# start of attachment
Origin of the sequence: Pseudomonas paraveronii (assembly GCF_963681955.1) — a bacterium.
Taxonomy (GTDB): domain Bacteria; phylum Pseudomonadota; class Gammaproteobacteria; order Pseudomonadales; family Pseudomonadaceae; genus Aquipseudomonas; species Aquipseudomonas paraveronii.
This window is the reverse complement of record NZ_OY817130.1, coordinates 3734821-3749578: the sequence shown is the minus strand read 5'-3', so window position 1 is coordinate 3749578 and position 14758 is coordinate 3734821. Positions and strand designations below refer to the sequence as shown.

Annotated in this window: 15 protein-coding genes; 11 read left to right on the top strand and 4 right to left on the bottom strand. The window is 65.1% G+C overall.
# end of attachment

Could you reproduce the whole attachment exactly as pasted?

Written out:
Origin of the sequence: Pseudomonas paraveronii (assembly GCF_963681955.1) — a bacterium.
Taxonomy (GTDB): domain Bacteria; phylum Pseudomonadota; class Gammaproteobacteria; order Pseudomonadales; family Pseudomonadaceae; genus Aquipseudomonas; species Aquipseudomonas paraveronii.
This window is the reverse complement of record NZ_OY817130.1, coordinates 3734821-3749578: the sequence shown is the minus strand read 5'-3', so window position 1 is coordinate 3749578 and position 14758 is coordinate 3734821. Positions and strand designations below refer to the sequence as shown.

Annotated in this window: 15 protein-coding genes; 11 read left to right on the top strand and 4 right to left on the bottom strand. The window is 65.1% G+C overall.